Connection between borderline personality, trauma and post traumatic disorder. Some are saying that Borderline personality disorder is part of PTSD. Explain borderline disorder only by trauma ? The truth is, of course, much more complex beyond often misleading appearances. Clinical studies, although very interesting not bring THE answer and you will find on the last part of this document our vision which we hope more comprehensive and listening to their sufferingData, studies
* Sansone RA, Sansone, Wiederman M. - Department of Psychiatry, University of Oklahoma College of Medicine, Tulsa, the USA.
1995 Arch Fam Med - Trauma Prevalence and links with borderline personality disorder and self-destructive behaviors
Traumatic events were reported by 70.7% of the borderline subjects. (aapel: For 30% thus, the cause is different)
Among them 25.8% sexual abuse, 36.4% physical abuses, 43.7% emotional abuses, 9.3% physical negligence and 43.0% witnesses of violence (aapel: Not obligatorily "physical", this violence can be for example the death of a close relation or what the specialists call "early separation")
This provided study of the obviousnesses which the abuse is not an obligatory factor but contributes to the process .
* Gunderson JG, Sabo AN. - Personality and Psychosocial Program, McLean Hospital, Belmont, MA 02178.
1993 Am J Psychiatry - The phenomenological and conceptual interface between borderline personality disorder and PTSD.
RESULTS: These seemingly separate disorders are related. Borderline personality disorder is often shaped in part by trauma, and individuals with borderline disorder are therefore vulnerable to developing PTSD. CONCLUSIONS: The authors draw a distinction between the enduring effects that traumas can have on formation (or change) of axis II personality traits (including those found in borderline personality disorder) and acute symptomatic reactions to trauma, called PTSD, that are accompanied by specific psychophysiological correlates.
* Driessen M, Beblo T, Reddemann L,... - Medizinische Universitat zu Lubeck, Germany
2OO2 Nervenarzt - Is the borderline personality disorder a complex post-traumatic stress disorder? - The state of research
Regarding the high prevalence of traumatic experiences in patients with borderline personality disorders (BPD), we review the available literature focussing on the hypothesis that BPD is a subtype of trauma associated disorders. The criteria of BPD, of complex post-traumatic stress disorders (PTSD), and of disorders of extreme stress not otherwise specified (DESNOS) substantially overlap. Neuropsychological deficits in BPD and PTSD as well as psychoendocrinological and neuroimaging studies in BPD und PTSD also revealed common features. Further research will have to prove BPD as a complex and early-onset post-traumatic stress disorder after multiple and/or chronic (type II) traumatic experiences during childhood and/or youth. Definitive conclusions require further research efforts.
* Zlotnick C, Franklin CL, Zimmerman M. - Butler Hospital, Povidence, RI 02906, USA
2OO2 Am J Psychiatry - Is comorbidity of posttraumatic stress disorder and borderline personality disorder related to greater pathology and impairment?
CONCLUSIONS: The additional diagnosis of PTSD or borderline personality disorder does little to augment the pathology or dysfunction of patients who have either disorder without the other.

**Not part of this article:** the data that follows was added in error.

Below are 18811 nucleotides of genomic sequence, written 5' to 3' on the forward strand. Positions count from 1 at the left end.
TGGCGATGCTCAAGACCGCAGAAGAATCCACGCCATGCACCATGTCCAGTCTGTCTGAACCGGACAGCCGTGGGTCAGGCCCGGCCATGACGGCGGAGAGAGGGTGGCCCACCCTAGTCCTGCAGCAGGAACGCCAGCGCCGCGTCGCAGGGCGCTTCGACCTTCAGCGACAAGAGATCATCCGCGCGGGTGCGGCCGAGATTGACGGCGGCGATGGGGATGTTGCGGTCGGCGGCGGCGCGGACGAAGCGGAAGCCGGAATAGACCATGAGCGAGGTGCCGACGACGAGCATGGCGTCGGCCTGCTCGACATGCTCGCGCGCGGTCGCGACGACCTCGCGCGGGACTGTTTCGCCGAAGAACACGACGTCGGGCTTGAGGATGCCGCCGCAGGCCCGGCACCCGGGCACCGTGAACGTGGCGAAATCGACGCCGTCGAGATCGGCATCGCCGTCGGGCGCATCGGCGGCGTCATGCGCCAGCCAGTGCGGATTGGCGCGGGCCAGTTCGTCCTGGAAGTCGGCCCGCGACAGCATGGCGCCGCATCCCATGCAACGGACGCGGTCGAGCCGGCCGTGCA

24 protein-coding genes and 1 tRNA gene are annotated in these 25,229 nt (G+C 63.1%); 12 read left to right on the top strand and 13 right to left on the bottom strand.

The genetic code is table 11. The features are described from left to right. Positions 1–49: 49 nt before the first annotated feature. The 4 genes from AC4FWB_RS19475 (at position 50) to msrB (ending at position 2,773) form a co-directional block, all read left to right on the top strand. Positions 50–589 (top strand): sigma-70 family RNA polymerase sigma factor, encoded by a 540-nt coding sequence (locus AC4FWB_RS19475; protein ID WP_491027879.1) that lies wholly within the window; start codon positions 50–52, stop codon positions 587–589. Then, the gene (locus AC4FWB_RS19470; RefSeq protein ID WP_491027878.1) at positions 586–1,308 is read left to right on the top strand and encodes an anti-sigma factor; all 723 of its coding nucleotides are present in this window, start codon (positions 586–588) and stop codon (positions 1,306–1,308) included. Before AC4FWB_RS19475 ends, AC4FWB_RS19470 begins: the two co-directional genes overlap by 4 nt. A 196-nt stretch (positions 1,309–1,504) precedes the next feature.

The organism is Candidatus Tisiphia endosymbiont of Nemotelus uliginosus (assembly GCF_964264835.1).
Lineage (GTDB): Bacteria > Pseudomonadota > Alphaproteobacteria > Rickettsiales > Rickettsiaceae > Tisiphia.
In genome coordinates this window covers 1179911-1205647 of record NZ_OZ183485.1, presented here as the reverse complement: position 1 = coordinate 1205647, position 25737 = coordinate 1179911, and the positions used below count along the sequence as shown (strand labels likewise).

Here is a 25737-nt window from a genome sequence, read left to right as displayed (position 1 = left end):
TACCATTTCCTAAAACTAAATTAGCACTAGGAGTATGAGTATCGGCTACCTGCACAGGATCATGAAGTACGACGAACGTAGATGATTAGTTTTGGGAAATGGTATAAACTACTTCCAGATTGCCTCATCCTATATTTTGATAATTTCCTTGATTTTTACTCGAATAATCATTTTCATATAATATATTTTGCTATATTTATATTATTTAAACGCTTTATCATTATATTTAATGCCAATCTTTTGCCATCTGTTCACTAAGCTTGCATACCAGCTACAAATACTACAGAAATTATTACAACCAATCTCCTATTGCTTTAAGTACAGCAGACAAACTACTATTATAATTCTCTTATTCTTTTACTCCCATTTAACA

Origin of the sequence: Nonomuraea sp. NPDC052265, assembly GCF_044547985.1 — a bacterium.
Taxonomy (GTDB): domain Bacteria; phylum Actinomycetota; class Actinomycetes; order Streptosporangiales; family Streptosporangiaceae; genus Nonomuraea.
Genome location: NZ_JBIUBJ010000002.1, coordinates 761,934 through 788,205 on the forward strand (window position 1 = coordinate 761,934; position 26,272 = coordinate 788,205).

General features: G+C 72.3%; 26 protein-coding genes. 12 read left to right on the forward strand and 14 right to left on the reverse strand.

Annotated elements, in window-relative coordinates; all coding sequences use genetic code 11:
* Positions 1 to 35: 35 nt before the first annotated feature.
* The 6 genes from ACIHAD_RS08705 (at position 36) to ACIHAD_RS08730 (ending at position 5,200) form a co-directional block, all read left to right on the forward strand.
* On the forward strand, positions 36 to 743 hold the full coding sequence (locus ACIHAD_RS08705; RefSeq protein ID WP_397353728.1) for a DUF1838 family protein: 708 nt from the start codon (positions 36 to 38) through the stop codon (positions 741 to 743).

* Golier JA, Yehuda R, Bierer LM, Mitropoulou V,... - Department of Psychiatry, Veterans Affairs Medical Center, Bronx, NY
2OO3 Am J Psychiatry. - The relationship of borderline personality disorder to posttraumatic stress disorder and traumatic events.
METHOD: 180 male and female outpatients with a diagnosis of one or more DSM-III-R personality disorders. Path analysis was used to evaluate the relationship between borderline personality disorder and PTSD.
RESULTS: High rates of early and lifetime trauma were found for the subject group as a whole. Compared to subjects without borderline personality disorder, subjects with borderline personality disorder had significantly higher rates of childhood/adolescent physical abuse (52.8% versus 34.3%) and were twice as likely to develop PTSD
* Zanarini MC, Frankenburg FR, Hennen J,... - McLean Hospital, Belmont, USA.
Am J Psychiatry. 2OO4 - Axis I comorbidity in patients with borderline personality disorder: 6-year follow-up and prediction of time to remission
Follow-Up 2 years: 51.3% of PTSD disorder experienced by Patients With Borderline Personality Disorder
Please read also post trauma and idiopathic orofacial pain
Please read also post trauma and insomnia / nightmares
"I don't think that trauma causes BPD nor do I believe that BPD causes PTSD. These are two different conditions. Some people have both." (Laura Russell,”Post Traumatic Stress and Borderline Personality Disorder”, ptsd sanctuary)
"PTSD can develop at any age, and it is often similar to BPD in many but not all respects--similar treatment is required. However, BPD typically develops in childhood and then is exacerbated by teen and earlyadult experiences." (Daniel c Claiborn PH D, “Ptsd and Bpd”, interview 2OO3)
"Borderline Personality Disorder. Borderline personality disorder can be associated with anhedonia, poor concentration, past history of emotional trauma and dissociative states similar to flashbacks. Other features of BPD such as avoidance of abandonment, identity disturbance, and impulsivity will distinguish BPD from PTSD" (K Hahn, ,” Post-Traumatic Stress Disorder”, Current Clinical Strategies Psychiatry 2OO2)